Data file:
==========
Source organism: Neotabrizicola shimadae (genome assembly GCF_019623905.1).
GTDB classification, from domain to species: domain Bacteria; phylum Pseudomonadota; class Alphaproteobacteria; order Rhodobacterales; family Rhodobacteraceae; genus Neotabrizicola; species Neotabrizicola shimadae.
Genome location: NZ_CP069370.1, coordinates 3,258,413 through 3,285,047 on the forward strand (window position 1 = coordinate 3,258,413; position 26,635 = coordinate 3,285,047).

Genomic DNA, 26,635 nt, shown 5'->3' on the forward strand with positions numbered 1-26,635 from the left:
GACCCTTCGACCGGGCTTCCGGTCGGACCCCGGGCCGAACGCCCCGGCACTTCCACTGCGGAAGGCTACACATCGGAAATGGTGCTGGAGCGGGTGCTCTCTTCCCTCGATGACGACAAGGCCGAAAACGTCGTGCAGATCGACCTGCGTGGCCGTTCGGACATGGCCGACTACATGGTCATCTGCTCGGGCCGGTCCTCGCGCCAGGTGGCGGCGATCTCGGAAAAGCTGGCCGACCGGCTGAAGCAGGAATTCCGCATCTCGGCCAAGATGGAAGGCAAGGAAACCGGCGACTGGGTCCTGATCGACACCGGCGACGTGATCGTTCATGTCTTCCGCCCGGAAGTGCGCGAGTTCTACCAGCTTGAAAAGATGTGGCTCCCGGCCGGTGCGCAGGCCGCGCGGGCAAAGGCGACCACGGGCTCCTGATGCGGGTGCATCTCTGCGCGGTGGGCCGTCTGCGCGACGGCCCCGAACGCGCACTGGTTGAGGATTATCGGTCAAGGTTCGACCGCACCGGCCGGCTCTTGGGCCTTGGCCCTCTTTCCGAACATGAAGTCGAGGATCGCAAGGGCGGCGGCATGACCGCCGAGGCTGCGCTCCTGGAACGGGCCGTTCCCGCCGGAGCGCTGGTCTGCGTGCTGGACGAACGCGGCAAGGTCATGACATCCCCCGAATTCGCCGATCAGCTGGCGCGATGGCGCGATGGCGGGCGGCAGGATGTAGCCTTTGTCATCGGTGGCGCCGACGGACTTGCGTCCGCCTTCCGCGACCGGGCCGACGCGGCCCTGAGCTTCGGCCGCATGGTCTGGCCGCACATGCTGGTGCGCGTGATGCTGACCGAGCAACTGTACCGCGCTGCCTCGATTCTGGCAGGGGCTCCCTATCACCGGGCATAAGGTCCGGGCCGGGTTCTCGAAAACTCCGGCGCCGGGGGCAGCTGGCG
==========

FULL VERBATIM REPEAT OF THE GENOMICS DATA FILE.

Source organism: Neotabrizicola shimadae (genome assembly GCF_019623905.1).
GTDB classification, from domain to species: domain Bacteria; phylum Pseudomonadota; class Alphaproteobacteria; order Rhodobacterales; family Rhodobacteraceae; genus Neotabrizicola; species Neotabrizicola shimadae.
Genome location: NZ_CP069370.1, coordinates 3,258,413 through 3,285,047 on the forward strand (window position 1 = coordinate 3,258,413; position 26,635 = coordinate 3,285,047).

Genomic DNA, 26,635 nt, shown 5'->3' on the forward strand with positions numbered 1-26,635 from the left:
GACCCTTCGACCGGGCTTCCGGTCGGACCCCGGGCCGAACGCCCCGGCACTTCCACTGCGGAAGGCTACACATCGGAAATGGTGCTGGAGCGGGTGCTCTCTTCCCTCGATGACGACAAGGCCGAAAACGTCGTGCAGATCGACCTGCGTGGCCGTTCGGACATGGCCGACTACATGGTCATCTGCTCGGGCCGGTCCTCGCGCCAGGTGGCGGCGATCTCGGAAAAGCTGGCCGACCGGCTGAAGCAGGAATTCCGCATCTCGGCCAAGATGGAAGGCAAGGAAACCGGCGACTGGGTCCTGATCGACACCGGCGACGTGATCGTTCATGTCTTCCGCCCGGAAGTGCGCGAGTTCTACCAGCTTGAAAAGATGTGGCTCCCGGCCGGTGCGCAGGCCGCGCGGGCAAAGGCGACCACGGGCTCCTGATGCGGGTGCATCTCTGCGCGGTGGGCCGTCTGCGCGACGGCCCCGAACGCGCACTGGTTGAGGATTATCGGTCAAGGTTCGACCGCACCGGCCGGCTCTTGGGCCTTGGCCCTCTTTCCGAACATGAAGTCGAGGATCGCAAGGGCGGCGGCATGACCGCCGAGGCTGCGCTCCTGGAACGGGCCGTTCCCGCCGGAGCGCTGGTCTGCGTGCTGGACGAACGCGGCAAGGTCATGACATCCCCCGAATTCGCCGATCAGCTGGCGCGATGGCGCGATGGCGGGCGGCAGGATGTAGCCTTTGTCATCGGTGGCGCCGACGGACTTGCGTCCGCCTTCCGCGACCGGGCCGACGCGGCCCTGAGCTTCGGCCGCATGGTCTGGCCGCACATGCTGGTGCGCGTGATGCTGACCGAGCAACTGTACCGCGCTGCCTCGATTCTGGCAGGGGCTCCCTATCACCGGGCATAAGGTCCGGGCCGGGTTCTCGAAAACTCCGGCGCCGGGGGCAGCTGGCG